A place for women facing the storms of life

A place for women facing the storms of life

goodcounselhome-webMichelle Coon holds her son, Daniel Joseph. She shared her story at the sixth annual Good Counsel Homes Banquet at Lucien’s Manor, Berlin, on Oct. 28.

Berlin — On Sunday evening, Oct. 28, as Hurricane Sandy was approaching New Jersey, undaunted individuals gathered here at Lucien’s Manor to celebrate life at the sixth annual Good Counsel Homes Banquet.

Michelle Coon was there to celebrate life as well, specifically the life of her son, who is now almost three months old.

A mother at Good Counsel in Riverside, Coon shared her story with the crowd. She came to Good Counsel in July, with her baby’s father incarcerated.

Today, she is in “a great home for my baby, Daniel Joseph.”

With a bachelor’s degree in legal studies, she is hoping to soon find employment as a legal secretary.

Coon thanked God for the Good Counsel workers who gave her their “dedication, kindness and positive outlook on life.”

“We are to cherish this gift of life God gave us,” she said.

The annual banquet raises money for the Good Counsel Home in Riverside, which assists pregnant and parenting mothers educational and vocational training, aimed at independent living for the women. This year, more than $100,000 was raised from sponsors and donations.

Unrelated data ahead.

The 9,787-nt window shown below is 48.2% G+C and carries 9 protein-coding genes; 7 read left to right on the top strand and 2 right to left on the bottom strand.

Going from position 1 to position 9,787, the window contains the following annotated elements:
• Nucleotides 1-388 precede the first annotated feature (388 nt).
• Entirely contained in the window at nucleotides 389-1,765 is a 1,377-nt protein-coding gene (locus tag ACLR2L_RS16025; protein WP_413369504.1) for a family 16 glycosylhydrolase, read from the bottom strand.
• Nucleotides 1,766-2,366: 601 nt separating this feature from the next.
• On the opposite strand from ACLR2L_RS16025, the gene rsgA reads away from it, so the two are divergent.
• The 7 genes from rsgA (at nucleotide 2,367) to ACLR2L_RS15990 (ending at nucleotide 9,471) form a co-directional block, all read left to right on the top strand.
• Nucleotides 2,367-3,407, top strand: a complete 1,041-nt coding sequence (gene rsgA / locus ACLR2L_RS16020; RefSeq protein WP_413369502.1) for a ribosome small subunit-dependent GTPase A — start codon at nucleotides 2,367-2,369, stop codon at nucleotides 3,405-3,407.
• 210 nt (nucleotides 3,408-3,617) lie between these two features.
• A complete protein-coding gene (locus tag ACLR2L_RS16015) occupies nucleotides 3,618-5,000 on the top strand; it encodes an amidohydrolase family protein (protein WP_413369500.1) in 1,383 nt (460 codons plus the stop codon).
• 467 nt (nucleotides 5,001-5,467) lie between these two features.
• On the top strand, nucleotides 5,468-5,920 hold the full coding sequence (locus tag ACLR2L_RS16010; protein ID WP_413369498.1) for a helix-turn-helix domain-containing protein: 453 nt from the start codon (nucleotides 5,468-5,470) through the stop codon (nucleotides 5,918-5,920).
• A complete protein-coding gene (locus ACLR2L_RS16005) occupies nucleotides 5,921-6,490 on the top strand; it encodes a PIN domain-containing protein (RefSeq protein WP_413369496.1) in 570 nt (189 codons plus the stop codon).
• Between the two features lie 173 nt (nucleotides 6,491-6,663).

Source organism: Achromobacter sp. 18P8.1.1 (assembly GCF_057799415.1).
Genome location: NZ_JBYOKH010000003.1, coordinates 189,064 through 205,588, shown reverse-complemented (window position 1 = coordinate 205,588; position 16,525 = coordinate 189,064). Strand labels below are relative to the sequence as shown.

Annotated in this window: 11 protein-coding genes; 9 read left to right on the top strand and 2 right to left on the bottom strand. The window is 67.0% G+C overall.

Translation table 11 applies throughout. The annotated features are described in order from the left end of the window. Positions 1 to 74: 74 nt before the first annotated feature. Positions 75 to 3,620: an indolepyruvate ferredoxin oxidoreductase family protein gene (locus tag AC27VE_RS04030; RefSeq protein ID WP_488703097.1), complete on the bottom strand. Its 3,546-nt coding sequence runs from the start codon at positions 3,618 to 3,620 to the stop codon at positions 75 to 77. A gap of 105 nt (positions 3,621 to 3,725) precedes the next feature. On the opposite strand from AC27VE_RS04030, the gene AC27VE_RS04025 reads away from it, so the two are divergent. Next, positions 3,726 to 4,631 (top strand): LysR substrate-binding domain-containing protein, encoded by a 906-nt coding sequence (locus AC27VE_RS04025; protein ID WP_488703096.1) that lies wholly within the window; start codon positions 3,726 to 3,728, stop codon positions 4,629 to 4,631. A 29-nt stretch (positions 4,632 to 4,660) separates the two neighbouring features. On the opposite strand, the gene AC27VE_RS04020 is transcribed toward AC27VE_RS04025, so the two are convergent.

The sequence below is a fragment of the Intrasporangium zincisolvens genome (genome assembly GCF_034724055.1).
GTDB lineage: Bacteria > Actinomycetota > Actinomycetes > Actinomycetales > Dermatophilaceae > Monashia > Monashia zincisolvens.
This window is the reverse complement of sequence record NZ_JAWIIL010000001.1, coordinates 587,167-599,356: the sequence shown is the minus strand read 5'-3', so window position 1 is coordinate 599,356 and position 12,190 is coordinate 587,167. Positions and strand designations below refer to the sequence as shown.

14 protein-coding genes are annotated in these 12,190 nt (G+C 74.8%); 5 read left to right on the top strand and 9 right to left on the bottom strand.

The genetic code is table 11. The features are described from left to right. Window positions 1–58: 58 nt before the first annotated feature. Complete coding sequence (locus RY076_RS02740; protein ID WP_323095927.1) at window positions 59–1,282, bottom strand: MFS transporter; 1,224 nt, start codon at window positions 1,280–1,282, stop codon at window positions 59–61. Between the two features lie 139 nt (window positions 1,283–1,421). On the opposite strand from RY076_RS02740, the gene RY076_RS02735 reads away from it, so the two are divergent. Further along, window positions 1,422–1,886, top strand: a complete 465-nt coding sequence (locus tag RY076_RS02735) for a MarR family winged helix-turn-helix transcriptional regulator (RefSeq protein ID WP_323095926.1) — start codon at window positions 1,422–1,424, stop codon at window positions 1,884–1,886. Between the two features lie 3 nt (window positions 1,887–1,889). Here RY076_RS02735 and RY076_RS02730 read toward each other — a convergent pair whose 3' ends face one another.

Christopher Bell, executive director and co-founder of Good Counsel, Inc., was the keynote speaker. He recalled his experiences before Good Counsel, when he was working in a lay prayer community in New York.

Seeing the need of single mothers and their babies, Bell shared his concerns with Father Benedict Groeschel, a Franciscan Friar of the Renewal, and the two opened up the first Good Counsel Home in Hoboken, N.J., in 1985.

Today, in addition to the Riverside location, there are three homes in New York.

“We are made in the image and likeness of God,” Bell told those gathered, “no matter how we are conceived, or when we are conceived.”

Father Joseph Szolack, pastor of Infant Jesus Parish in Woodbury Heights, asked God, in his invocation at the dinner, that all attendees “will not just get past Sandy, but get past the storms that hinder life.”

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